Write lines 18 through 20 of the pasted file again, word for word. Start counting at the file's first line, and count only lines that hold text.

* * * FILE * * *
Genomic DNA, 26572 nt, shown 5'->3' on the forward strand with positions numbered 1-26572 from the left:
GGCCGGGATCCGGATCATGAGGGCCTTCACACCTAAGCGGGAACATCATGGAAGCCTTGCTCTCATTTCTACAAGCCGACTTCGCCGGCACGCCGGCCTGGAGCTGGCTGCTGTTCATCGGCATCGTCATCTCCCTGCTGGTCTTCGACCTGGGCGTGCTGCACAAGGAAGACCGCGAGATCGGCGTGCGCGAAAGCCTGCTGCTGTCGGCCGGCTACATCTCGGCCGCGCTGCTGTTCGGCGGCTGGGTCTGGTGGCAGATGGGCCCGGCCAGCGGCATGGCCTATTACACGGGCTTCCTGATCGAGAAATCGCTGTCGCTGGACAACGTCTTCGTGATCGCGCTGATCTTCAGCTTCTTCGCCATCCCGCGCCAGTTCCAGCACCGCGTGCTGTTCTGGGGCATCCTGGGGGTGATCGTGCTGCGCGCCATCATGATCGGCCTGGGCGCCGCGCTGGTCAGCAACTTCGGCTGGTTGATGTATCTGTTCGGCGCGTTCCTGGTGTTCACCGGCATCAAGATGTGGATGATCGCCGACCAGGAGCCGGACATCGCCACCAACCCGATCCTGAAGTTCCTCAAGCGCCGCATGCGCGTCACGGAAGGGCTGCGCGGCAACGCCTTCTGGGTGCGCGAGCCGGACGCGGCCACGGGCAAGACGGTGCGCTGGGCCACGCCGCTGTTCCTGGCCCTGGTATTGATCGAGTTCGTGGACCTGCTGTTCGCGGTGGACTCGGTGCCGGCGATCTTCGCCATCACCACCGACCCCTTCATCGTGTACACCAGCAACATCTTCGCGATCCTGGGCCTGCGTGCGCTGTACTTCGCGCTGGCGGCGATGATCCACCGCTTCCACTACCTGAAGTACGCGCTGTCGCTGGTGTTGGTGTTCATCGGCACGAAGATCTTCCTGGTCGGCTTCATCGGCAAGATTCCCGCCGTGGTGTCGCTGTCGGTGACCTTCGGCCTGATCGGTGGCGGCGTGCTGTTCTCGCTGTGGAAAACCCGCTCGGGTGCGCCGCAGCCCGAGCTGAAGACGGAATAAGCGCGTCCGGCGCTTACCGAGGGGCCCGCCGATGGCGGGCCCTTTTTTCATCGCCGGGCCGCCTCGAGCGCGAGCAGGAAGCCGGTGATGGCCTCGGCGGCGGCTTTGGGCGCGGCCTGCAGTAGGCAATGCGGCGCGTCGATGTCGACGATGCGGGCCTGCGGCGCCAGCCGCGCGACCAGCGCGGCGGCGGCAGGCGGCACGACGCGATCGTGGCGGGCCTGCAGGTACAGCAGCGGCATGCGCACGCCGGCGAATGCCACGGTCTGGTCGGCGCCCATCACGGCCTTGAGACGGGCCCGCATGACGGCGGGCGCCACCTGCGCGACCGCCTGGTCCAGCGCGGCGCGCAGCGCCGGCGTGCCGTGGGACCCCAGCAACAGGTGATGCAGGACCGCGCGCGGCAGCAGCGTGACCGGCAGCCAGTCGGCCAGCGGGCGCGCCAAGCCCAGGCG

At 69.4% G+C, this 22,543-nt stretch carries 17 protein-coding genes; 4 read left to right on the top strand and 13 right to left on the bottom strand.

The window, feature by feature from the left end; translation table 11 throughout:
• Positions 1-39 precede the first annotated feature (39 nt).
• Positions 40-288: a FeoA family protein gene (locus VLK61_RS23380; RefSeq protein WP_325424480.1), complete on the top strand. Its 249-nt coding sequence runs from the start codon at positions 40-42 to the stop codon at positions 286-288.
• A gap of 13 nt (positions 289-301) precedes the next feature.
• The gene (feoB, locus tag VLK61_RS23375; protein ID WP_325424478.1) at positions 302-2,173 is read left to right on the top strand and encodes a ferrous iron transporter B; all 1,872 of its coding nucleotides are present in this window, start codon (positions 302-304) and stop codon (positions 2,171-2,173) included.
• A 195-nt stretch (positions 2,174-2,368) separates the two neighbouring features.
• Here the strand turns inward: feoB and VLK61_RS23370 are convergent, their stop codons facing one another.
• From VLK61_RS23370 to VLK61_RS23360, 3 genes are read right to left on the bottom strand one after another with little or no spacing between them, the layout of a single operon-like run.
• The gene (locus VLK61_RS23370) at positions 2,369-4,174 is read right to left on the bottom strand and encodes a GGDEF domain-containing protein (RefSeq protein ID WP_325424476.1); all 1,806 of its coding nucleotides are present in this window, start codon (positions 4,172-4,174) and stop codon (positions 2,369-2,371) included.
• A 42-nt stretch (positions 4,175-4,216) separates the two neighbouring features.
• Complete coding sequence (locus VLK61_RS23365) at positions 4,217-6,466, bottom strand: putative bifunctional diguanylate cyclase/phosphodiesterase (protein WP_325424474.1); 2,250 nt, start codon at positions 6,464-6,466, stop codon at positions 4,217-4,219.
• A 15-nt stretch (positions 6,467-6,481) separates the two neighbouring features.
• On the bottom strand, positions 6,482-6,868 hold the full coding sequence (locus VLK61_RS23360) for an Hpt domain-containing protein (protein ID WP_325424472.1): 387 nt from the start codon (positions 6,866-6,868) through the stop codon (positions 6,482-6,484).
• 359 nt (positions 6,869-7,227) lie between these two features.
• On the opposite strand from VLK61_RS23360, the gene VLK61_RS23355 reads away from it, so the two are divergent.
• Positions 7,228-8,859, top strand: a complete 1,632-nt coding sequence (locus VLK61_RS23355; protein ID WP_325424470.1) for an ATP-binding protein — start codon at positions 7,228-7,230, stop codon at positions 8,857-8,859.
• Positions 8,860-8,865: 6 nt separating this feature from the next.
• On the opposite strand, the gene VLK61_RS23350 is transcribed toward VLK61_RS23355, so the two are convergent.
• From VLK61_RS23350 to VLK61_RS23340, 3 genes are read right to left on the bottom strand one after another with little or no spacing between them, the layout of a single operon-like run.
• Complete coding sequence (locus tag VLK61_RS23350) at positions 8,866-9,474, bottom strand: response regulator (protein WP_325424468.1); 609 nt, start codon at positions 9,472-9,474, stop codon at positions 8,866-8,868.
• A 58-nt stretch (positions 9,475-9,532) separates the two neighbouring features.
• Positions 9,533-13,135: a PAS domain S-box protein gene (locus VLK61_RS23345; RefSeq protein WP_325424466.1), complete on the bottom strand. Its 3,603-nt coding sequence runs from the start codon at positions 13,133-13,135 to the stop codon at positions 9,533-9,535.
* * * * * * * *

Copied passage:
• On the opposite strand from VLK61_RS23360, the gene VLK61_RS23355 reads away from it, so the two are divergent.
• Positions 7,228-8,859, top strand: a complete 1,632-nt coding sequence (locus VLK61_RS23355; protein ID WP_325424470.1) for an ATP-binding protein — start codon at positions 7,228-7,230, stop codon at positions 8,857-8,859.
• Positions 8,860-8,865: 6 nt separating this feature from the next.